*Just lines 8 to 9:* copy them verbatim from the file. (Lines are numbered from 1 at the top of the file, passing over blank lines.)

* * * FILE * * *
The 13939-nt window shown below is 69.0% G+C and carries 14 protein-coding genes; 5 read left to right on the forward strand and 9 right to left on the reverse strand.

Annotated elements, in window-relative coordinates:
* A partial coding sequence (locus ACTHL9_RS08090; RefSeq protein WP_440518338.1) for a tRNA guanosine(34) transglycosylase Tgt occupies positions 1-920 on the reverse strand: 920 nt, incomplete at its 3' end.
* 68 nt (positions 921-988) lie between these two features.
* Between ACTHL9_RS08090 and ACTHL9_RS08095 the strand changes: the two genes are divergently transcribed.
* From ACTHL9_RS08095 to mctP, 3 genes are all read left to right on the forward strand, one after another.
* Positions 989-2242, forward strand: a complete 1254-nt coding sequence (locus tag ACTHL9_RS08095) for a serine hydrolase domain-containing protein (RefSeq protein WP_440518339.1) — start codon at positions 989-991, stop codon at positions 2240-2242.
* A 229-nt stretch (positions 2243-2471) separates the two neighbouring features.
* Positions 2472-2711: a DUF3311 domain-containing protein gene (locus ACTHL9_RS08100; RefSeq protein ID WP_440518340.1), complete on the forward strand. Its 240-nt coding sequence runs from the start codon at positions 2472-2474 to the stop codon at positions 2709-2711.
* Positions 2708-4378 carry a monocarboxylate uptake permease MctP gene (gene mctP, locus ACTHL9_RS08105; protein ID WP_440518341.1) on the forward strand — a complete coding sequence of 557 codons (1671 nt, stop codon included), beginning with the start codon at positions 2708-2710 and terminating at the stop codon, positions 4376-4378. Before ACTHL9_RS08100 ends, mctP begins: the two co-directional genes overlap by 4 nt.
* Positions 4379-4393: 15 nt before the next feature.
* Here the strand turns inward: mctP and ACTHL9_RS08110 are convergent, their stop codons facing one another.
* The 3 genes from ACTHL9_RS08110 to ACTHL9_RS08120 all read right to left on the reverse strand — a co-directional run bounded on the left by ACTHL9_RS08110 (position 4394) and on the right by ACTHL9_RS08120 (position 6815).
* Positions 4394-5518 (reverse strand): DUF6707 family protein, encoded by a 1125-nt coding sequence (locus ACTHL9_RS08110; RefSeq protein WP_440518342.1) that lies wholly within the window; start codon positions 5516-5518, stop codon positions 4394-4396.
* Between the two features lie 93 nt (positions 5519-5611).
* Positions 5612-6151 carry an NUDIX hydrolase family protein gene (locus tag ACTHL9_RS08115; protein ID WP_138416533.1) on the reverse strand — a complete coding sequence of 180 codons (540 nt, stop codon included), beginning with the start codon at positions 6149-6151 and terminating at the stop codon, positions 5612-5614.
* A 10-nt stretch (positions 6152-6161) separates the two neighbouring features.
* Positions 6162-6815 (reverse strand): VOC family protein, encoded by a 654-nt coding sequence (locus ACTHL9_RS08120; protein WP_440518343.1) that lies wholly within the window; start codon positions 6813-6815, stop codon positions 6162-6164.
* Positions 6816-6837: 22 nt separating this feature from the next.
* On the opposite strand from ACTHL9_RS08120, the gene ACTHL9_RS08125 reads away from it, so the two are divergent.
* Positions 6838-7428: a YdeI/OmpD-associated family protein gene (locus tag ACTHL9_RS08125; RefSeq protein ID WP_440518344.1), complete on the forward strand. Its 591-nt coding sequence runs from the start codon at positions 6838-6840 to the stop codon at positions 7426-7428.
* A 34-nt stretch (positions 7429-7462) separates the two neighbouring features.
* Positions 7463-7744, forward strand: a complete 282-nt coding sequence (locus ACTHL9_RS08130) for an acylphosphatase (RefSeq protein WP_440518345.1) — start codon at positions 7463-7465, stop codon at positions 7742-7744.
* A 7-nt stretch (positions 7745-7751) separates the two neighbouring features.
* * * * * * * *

* A 229-nt stretch (positions 2243-2471) separates the two neighbouring features.
* Positions 2472-2711: a DUF3311 domain-containing protein gene (locus ACTHL9_RS08100; RefSeq protein ID WP_440518340.1), complete on the forward strand. Its 240-nt coding sequence runs from the start codon at positions 2472-2474 to the stop codon at positions 2709-2711.